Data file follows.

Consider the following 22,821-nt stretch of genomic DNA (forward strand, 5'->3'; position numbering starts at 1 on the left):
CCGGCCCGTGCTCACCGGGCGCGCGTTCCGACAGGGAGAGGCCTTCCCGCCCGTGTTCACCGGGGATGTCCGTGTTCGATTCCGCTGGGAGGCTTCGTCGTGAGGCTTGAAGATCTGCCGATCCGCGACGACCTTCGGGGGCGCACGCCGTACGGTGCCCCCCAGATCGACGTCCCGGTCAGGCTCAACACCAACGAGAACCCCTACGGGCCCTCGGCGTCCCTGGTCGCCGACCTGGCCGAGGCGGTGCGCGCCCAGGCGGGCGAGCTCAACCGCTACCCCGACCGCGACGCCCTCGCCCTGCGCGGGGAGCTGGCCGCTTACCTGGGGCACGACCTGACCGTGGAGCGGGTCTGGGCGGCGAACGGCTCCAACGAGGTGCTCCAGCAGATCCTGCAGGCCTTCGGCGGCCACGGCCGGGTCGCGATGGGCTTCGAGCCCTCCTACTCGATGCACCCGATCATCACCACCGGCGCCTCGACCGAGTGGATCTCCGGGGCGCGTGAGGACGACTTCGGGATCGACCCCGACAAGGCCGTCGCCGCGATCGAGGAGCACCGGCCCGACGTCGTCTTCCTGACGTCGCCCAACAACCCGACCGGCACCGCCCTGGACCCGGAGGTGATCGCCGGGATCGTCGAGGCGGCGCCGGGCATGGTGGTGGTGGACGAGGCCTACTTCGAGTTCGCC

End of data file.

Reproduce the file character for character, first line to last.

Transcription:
Consider the following 22,821-nt stretch of genomic DNA (forward strand, 5'->3'; position numbering starts at 1 on the left):
CCGGCCCGTGCTCACCGGGCGCGCGTTCCGACAGGGAGAGGCCTTCCCGCCCGTGTTCACCGGGGATGTCCGTGTTCGATTCCGCTGGGAGGCTTCGTCGTGAGGCTTGAAGATCTGCCGATCCGCGACGACCTTCGGGGGCGCACGCCGTACGGTGCCCCCCAGATCGACGTCCCGGTCAGGCTCAACACCAACGAGAACCCCTACGGGCCCTCGGCGTCCCTGGTCGCCGACCTGGCCGAGGCGGTGCGCGCCCAGGCGGGCGAGCTCAACCGCTACCCCGACCGCGACGCCCTCGCCCTGCGCGGGGAGCTGGCCGCTTACCTGGGGCACGACCTGACCGTGGAGCGGGTCTGGGCGGCGAACGGCTCCAACGAGGTGCTCCAGCAGATCCTGCAGGCCTTCGGCGGCCACGGCCGGGTCGCGATGGGCTTCGAGCCCTCCTACTCGATGCACCCGATCATCACCACCGGCGCCTCGACCGAGTGGATCTCCGGGGCGCGTGAGGACGACTTCGGGATCGACCCCGACAAGGCCGTCGCCGCGATCGAGGAGCACCGGCCCGACGTCGTCTTCCTGACGTCGCCCAACAACCCGACCGGCACCGCCCTGGACCCGGAGGTGATCGCCGGGATCGTCGAGGCGGCGCCGGGCATGGTGGTGGTGGACGAGGCCTACTTCGAGTTCGCC